Editors Choice Article – Adipokines: A Rainbow of Proteins with Metabolic and Endocrine Functions

Author(s): Sara ParrettiniMassimiliano CavalloFrancesco GaggiaRiccardo CalafioreGiovanni Luca*

Journal Name: Protein & Peptide Letters

Graphical Abstract:

Abstract:

Obesity represents one of the most important health problems worldwide with increasing morbidity and mortality. Widespread prevalence of this disease justifies its actual definition of a “global epidemic”. Adipose tissue is nowadays considered a complex organ with lots of endocrine and metabolic functions. In addition to fulfilling its task for energy storage and thermal regulation, by virtue of its constituent white and brown cells, adipose tissue represents, considering its size, the biggest endocrine gland in the body. Both adipocytes and surrounding resident cells (macrophages, endothelial cells and others) produce a huge number of molecules, or adipokines, with endocrine or paracrine functions, that regulate various aspects of metabolism whose clinical relevance is emerging. By balancing pro-inflammatory and anti-inflammatory effects, the adipokines control insulin sensitivity and related glucose metabolism changes, lipid accumulation in the liver and other organs, and finally gonadal function. Collectively, literature data remains cloudy because of still conflicting results of pre-clinical and clinical studies. The aim of this review was to summarize scientific evidence about adipokines’ effects on human metabolism, by focusing on their role on either Metabolic Syndrome and NAFLD, or insulin-resistance in pregnancy, or finally, reproductive function disorders. To read out more, please visit: https://www.eurekaselect.com/181684/article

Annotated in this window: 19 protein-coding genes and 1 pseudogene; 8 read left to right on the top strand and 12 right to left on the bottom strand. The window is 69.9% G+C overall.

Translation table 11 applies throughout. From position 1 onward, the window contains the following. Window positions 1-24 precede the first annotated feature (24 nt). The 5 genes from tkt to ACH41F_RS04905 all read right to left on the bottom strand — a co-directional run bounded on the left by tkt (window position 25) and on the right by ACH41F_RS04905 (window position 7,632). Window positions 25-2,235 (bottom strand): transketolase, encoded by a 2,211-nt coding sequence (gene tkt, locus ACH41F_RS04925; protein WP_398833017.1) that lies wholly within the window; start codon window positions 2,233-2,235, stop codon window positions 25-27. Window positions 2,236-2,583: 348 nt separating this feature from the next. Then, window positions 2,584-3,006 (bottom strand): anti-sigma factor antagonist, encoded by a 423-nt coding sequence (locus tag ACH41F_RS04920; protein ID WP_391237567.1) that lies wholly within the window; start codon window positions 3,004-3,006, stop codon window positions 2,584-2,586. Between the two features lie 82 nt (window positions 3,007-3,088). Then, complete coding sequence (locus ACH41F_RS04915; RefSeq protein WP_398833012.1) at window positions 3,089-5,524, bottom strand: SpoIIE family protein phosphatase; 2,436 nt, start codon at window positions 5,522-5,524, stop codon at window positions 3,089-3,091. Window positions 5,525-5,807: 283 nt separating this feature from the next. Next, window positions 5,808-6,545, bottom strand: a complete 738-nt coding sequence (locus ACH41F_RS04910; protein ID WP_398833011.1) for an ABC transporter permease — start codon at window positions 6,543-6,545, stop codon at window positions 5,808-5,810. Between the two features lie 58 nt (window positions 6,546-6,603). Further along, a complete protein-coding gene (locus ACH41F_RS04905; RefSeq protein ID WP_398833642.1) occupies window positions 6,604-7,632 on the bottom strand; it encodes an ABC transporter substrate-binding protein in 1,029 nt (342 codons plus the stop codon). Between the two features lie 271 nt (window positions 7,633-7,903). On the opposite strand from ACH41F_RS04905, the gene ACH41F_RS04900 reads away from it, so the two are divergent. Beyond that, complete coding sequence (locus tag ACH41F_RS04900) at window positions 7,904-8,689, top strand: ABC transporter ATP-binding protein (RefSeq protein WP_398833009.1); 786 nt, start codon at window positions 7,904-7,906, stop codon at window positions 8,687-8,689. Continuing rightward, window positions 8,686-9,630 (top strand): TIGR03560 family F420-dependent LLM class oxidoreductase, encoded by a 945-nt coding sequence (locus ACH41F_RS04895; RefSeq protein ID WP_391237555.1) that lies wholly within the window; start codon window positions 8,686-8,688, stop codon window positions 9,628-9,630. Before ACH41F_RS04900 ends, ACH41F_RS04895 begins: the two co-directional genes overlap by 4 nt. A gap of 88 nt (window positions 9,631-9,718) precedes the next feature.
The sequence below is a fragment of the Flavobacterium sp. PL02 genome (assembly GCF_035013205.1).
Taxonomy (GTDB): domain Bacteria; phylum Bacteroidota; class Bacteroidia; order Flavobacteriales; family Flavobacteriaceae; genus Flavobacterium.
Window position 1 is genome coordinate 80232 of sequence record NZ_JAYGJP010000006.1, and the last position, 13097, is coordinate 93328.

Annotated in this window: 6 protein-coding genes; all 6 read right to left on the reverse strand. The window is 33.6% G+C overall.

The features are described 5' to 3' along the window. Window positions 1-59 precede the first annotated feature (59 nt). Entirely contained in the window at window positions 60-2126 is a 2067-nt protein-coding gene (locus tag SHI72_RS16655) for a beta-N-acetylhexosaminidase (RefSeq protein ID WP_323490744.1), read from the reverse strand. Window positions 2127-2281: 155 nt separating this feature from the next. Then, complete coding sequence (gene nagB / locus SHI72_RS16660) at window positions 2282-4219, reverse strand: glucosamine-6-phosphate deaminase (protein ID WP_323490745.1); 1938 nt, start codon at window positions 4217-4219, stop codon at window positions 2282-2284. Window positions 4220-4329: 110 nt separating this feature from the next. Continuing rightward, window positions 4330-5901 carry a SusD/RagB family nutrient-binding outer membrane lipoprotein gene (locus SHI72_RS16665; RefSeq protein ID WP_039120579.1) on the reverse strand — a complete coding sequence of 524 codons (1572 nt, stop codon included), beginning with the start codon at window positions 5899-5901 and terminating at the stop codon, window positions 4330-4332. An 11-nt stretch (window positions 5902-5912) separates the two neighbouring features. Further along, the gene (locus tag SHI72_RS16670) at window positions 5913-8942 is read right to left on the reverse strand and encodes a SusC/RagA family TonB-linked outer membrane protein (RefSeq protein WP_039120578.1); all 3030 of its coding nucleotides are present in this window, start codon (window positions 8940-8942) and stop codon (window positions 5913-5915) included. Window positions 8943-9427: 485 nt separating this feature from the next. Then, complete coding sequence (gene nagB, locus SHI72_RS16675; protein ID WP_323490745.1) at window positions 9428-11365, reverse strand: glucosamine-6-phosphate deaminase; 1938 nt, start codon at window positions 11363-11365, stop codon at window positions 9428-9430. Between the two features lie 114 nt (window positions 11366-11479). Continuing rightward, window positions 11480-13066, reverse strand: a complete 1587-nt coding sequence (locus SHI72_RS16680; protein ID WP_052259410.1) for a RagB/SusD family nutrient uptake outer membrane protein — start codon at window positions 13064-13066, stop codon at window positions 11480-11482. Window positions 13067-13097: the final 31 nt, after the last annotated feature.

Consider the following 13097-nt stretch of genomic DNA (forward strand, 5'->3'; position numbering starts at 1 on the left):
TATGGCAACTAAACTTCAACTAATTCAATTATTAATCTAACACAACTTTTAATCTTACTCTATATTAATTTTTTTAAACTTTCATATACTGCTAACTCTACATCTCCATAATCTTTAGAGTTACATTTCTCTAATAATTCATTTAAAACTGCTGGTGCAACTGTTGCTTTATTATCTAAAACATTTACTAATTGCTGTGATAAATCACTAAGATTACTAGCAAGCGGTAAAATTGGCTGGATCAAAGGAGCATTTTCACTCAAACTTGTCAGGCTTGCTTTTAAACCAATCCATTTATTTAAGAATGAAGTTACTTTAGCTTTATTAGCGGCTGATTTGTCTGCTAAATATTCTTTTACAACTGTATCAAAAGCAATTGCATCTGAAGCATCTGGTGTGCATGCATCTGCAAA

Author: Bentham Science Publishers

A major STM journal publisher of more than 100 online and print journals and related print/online book series, Bentham Science answers the information needs of scientists in the fields of pharmaceutical, biomedical, medical, engineering, technology, computer and social sciences.

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